Artist: Anna Calvi
Album: Anna Calvi
(17 January 2011, Domino Records)
Tags: romantic pop
, female vocalists
, my gang rotw
Video: Click the pic... YouTube, official video
I've wanted to write about Anna Calvi since the beginning of January but had to wait; the only place her debut album was streaming was on the Guardian website and there were no videos yet.
Since then, Anna Calvi has appeared on Later...with Jools Holland
, the album is widely available online and there's a shiny new video for this week's recommendation, Blackout.
Like the rest of the album, Blackout is all high drama, melodrama, passion and overblown sound. Here is a female vocalist writing romantic songs that comfortably compete with stadium rock artists such as Muse
. Favourably compared with Nick Cave
and PJ Harvey
, the music is built on solid foundations; it is exquisite and detailed, both intimate and ranging, creating a sound that carries and sparkles as it goes.
Then her voice, operatic, intense and powerful. Calvi allows her voice to stand on its own and doesn't try to embellish it with ornamentation. The raw power of her vocals delivered straight and the surreal David Lynch/Angelo Badalamenti
music together form an atmosphere of mystery and darkness at once disturbing and captivating, seducing the listener so nothing else matters.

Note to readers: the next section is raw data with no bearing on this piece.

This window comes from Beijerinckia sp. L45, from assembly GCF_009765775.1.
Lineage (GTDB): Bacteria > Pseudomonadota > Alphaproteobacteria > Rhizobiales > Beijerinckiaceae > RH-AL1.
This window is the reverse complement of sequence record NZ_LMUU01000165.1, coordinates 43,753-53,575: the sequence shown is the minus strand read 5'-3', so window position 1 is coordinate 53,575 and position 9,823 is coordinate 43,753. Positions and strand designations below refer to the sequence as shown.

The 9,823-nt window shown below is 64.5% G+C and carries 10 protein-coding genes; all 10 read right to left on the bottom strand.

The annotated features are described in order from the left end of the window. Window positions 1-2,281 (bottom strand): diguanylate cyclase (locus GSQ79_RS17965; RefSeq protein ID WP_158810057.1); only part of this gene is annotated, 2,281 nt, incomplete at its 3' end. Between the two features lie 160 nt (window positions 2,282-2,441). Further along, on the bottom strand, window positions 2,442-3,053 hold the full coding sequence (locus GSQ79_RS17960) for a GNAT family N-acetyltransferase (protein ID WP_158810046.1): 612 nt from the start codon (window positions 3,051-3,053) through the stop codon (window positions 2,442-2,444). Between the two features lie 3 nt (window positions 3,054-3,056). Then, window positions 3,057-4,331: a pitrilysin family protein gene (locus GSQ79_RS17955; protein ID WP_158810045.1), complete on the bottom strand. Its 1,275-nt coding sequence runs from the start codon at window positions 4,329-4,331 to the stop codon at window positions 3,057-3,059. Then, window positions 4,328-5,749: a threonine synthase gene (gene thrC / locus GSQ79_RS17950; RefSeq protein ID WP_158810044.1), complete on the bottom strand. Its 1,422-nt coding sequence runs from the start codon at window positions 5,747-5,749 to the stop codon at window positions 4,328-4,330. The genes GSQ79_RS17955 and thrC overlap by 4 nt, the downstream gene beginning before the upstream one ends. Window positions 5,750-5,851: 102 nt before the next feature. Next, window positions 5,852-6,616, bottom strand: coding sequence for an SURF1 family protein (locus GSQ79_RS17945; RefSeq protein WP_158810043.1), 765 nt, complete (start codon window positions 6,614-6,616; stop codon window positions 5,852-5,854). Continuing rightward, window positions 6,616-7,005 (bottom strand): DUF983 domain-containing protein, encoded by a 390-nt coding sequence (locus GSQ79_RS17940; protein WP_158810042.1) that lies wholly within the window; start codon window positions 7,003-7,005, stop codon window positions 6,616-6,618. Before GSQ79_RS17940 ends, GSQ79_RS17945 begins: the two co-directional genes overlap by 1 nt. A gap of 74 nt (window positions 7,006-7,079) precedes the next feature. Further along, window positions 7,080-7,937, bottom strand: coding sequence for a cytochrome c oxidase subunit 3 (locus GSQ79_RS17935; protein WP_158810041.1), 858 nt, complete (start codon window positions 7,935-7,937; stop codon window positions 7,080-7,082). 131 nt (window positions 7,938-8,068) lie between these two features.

Blackout begins with an ethereal shimmer before the curtain goes up and the song bolts ahead. The beat sets a relentless, galloping pace as Calvi's vocals are allowed free rein. It's so atypical of contemporary pop, it holds you in its thrall throughout, leaving you a little spent come the end, itself as abrupt as the beginning.
The video is very simple, focusing on Calvi and dazzling with glitter and lights. It serves not to detract from the song so you stay with it.
When the album first appeared online on the Guardian website, I played it on repeat. I was taken by her voice, at times just a whisper and others, pure power, trembling as she controls it, the virtuoso guitar and nods to Ennio Morricone
, flamenco, blues rock and classical. I found the sinister, menacing tones appealing and what impressed me most was the consistent theatricality that she maintains throughout, changing its shape and colour with every song. There is depth and intensity contrasted against light that comes from shimmers and relief after tension in the music is released. Themes are of love, lust and devils as she broods on fears and longings.
Overriding everything is its sheer beauty. It's in your face with filigree and shadow. The album doesn't make for a light listen and I left it alone for a while, but I'm going to see her in concert tomorrow, hence the revisit and my choice for this week.
Further reading:BBC reviewThe Quietus reviewPitchfork reviewThe Line Of Best Fit - interview with Anna CalviThe Line Of Best Fit review
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Date Added: Mar 15, 2011
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